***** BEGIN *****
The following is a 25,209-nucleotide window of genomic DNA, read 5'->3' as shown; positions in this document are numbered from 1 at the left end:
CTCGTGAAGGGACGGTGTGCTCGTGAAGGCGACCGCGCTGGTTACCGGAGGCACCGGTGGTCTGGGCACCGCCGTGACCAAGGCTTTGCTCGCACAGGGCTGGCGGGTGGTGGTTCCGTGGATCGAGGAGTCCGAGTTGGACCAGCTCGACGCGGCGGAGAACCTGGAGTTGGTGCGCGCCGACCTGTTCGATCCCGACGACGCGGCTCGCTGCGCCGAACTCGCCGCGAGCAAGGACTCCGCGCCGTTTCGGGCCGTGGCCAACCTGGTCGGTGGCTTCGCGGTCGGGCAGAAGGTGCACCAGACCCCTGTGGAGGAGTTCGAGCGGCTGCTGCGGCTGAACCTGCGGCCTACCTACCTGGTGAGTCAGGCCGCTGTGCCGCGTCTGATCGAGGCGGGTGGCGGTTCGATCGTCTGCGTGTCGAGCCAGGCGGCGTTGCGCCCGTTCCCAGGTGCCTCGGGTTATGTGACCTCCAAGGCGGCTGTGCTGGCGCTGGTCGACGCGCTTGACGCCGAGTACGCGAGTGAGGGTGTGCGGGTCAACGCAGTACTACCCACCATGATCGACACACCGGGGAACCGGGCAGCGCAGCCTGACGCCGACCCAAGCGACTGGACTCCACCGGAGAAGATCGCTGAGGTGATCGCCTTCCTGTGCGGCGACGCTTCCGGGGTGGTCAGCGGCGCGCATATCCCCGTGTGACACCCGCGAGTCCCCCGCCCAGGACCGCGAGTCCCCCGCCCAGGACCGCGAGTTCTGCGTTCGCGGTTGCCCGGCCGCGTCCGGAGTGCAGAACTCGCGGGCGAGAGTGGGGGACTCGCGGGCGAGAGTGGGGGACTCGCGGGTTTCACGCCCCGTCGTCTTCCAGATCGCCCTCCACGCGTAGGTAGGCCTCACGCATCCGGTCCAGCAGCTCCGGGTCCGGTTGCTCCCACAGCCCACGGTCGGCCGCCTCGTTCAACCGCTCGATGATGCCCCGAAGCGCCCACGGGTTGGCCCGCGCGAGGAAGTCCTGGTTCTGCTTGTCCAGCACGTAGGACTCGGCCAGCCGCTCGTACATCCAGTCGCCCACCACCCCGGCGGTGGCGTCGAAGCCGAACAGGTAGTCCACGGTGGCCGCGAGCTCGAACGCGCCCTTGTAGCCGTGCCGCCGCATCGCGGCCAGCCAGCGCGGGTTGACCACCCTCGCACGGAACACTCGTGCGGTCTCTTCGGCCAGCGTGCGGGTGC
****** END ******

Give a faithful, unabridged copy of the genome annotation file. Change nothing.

The following is a 25,209-nucleotide window of genomic DNA, read 5'->3' as shown; positions in this document are numbered from 1 at the left end:
CTCGTGAAGGGACGGTGTGCTCGTGAAGGCGACCGCGCTGGTTACCGGAGGCACCGGTGGTCTGGGCACCGCCGTGACCAAGGCTTTGCTCGCACAGGGCTGGCGGGTGGTGGTTCCGTGGATCGAGGAGTCCGAGTTGGACCAGCTCGACGCGGCGGAGAACCTGGAGTTGGTGCGCGCCGACCTGTTCGATCCCGACGACGCGGCTCGCTGCGCCGAACTCGCCGCGAGCAAGGACTCCGCGCCGTTTCGGGCCGTGGCCAACCTGGTCGGTGGCTTCGCGGTCGGGCAGAAGGTGCACCAGACCCCTGTGGAGGAGTTCGAGCGGCTGCTGCGGCTGAACCTGCGGCCTACCTACCTGGTGAGTCAGGCCGCTGTGCCGCGTCTGATCGAGGCGGGTGGCGGTTCGATCGTCTGCGTGTCGAGCCAGGCGGCGTTGCGCCCGTTCCCAGGTGCCTCGGGTTATGTGACCTCCAAGGCGGCTGTGCTGGCGCTGGTCGACGCGCTTGACGCCGAGTACGCGAGTGAGGGTGTGCGGGTCAACGCAGTACTACCCACCATGATCGACACACCGGGGAACCGGGCAGCGCAGCCTGACGCCGACCCAAGCGACTGGACTCCACCGGAGAAGATCGCTGAGGTGATCGCCTTCCTGTGCGGCGACGCTTCCGGGGTGGTCAGCGGCGCGCATATCCCCGTGTGACACCCGCGAGTCCCCCGCCCAGGACCGCGAGTCCCCCGCCCAGGACCGCGAGTTCTGCGTTCGCGGTTGCCCGGCCGCGTCCGGAGTGCAGAACTCGCGGGCGAGAGTGGGGGACTCGCGGGCGAGAGTGGGGGACTCGCGGGTTTCACGCCCCGTCGTCTTCCAGATCGCCCTCCACGCGTAGGTAGGCCTCACGCATCCGGTCCAGCAGCTCCGGGTCCGGTTGCTCCCACAGCCCACGGTCGGCCGCCTCGTTCAACCGCTCGATGATGCCCCGAAGCGCCCACGGGTTGGCCCGCGCGAGGAAGTCCTGGTTCTGCTTGTCCAGCACGTAGGACTCGGCCAGCCGCTCGTACATCCAGTCGCCCACCACCCCGGCGGTGGCGTCGAAGCCGAACAGGTAGTCCACGGTGGCCGCGAGCTCGAACGCGCCCTTGTAGCCGTGCCGCCGCATCGCGGCCAGCCAGCGCGGGTTGACCACCCTCGCACGGAACACTCGTGCGGTCTCTTCGGCCAGCGTGCGGGTGC